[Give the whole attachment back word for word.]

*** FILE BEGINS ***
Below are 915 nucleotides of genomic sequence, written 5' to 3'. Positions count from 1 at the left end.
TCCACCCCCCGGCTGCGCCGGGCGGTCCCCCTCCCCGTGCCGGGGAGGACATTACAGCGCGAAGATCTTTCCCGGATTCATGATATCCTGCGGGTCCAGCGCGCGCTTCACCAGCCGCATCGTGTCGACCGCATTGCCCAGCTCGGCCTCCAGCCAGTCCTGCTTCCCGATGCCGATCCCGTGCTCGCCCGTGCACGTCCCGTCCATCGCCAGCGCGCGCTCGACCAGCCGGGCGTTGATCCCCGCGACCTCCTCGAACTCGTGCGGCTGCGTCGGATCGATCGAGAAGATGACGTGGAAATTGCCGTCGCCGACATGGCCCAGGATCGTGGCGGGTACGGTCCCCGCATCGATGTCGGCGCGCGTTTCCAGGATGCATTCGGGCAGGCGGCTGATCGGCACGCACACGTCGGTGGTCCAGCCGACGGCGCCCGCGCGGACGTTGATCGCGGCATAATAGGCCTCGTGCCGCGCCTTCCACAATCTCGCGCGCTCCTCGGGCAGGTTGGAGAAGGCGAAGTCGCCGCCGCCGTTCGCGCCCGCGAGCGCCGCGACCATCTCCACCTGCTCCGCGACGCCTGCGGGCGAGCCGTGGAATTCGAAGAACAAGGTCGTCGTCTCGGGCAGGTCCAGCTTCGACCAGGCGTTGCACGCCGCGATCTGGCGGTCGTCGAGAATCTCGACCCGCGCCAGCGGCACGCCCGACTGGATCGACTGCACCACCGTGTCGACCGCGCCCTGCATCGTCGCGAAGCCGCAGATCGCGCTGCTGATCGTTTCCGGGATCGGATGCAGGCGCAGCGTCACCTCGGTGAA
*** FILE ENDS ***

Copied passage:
Below are 915 nucleotides of genomic sequence, written 5' to 3'. Positions count from 1 at the left end.
TCCACCCCCCGGCTGCGCCGGGCGGTCCCCCTCCCCGTGCCGGGGAGGACATTACAGCGCGAAGATCTTTCCCGGATTCATGATATCCTGCGGGTCCAGCGCGCGCTTCACCAGCCGCATCGTGTCGACCGCATTGCCCAGCTCGGCCTCCAGCCAGTCCTGCTTCCCGATGCCGATCCCGTGCTCGCCCGTGCACGTCCCGTCCATCGCCAGCGCGCGCTCGACCAGCCGGGCGTTGATCCCCGCGACCTCCTCGAACTCGTGCGGCTGCGTCGGATCGATCGAGAAGATGACGTGGAAATTGCCGTCGCCGACATGGCCCAGGATCGTGGCGGGTACGGTCCCCGCATCGATGTCGGCGCGCGTTTCCAGGATGCATTCGGGCAGGCGGCTGATCGGCACGCACACGTCGGTGGTCCAGCCGACGGCGCCCGCGCGGACGTTGATCGCGGCATAATAGGCCTCGTGCCGCGCCTTCCACAATCTCGCGCGCTCCTCGGGCAGGTTGGAGAAGGCGAAGTCGCCGCCGCCGTTCGCGCCCGCGAGCGCCGCGACCATCTCCACCTGCTCCGCGACGCCTGCGGGCGAGCCGTGGAATTCGAAGAACAAGGTCGTCGTCTCGGGCAGGTCCAGCTTCGACCAGGCGTTGCACGCCGCGATCTGGCGGTCGTCGAGAATCTCGACCCGCGCCAGCGGCACGCCCGACTGGATCGACTGCACCACCGTGTCGACCGCGCCCTGCATCGTCGCGAAGCCGCAGATCGCGCTGCTGATCGTTTCCGGGATCGGATGCAGGCGCAGCGTCACCTCGGTGAA